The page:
The problem of corporate debt is much more severe and will almost certainly cause some wobbles in the near term. However, the underdevelopment of lending in the region means those countries should recover from the crisis faster than their western peers. "The falls in GDP across the region have been dramatic and much greater than the falls in GDP in the west. However, falls in the west are much stickier than those in emerging Europe and so the recovery time in the east will be shorter," says Karine Hirn, a co-founder of East Capital, one of the biggest funds operating in emerging Europe.
What Hirn means is that average debt per capita in the US is $45,000 and in the UK $22,000, but in Russia it's only $900 per head. Losing your job in the US with this kind of debt hanging over you is a major personal disaster, whereas in Russia it's possible to scrape together $900 from friends and family so no one's life is ruined. The same arguments apply to corporate debt and the economies of the region as a whole.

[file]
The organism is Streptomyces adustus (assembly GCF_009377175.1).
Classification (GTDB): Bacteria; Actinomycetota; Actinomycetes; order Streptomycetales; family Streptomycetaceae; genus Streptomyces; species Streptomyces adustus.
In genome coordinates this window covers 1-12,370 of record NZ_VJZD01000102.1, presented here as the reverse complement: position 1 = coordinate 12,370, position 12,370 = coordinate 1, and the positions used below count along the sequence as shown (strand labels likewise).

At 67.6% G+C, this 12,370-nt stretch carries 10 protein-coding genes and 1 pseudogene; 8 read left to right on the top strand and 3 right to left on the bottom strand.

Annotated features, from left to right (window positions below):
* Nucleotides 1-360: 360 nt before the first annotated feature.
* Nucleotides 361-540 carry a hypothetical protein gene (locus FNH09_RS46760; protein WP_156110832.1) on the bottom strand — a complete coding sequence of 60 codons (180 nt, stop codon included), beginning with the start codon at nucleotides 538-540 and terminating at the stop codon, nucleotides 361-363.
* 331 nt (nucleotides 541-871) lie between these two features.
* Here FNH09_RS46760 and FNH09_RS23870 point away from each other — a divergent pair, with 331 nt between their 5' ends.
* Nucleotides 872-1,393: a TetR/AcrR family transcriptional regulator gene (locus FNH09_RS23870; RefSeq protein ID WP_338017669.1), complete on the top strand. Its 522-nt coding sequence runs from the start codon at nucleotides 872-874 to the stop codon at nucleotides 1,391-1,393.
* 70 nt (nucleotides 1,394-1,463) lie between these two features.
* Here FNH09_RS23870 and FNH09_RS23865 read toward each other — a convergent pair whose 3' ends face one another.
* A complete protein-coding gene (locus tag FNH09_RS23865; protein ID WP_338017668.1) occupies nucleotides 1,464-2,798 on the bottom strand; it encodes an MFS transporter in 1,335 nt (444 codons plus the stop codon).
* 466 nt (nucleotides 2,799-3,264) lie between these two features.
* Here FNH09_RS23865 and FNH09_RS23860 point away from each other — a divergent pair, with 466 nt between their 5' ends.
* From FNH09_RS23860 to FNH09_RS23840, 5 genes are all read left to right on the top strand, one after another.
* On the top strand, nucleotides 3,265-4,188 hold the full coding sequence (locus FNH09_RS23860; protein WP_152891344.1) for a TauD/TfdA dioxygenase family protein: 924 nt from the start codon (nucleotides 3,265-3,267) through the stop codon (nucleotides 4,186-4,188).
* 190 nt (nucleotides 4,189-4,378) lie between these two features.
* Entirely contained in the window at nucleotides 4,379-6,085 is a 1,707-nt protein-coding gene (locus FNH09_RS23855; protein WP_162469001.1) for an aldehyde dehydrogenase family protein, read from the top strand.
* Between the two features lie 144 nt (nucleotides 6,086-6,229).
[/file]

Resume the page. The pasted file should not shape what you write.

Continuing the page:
Prosperity Capital's Halligan expands on the same point, arguing that none of the countries in the CEE region have big debts and, consequently, all the countries are in a much stronger position to rebound than most of their peers in the west. "Just look at the total debt of a country: Japan owes 350% of GDP, America 320% and the UK 215%. What's the number in Russia? Only 38% of GDP," he says. "Russia turned in a current account surplus in January and February even with oil at $40 a barrel. On every point, the fundamentals look extremely strong and the point everyone forgets is that this economy is vastly superior to the one that collapsed in 1998."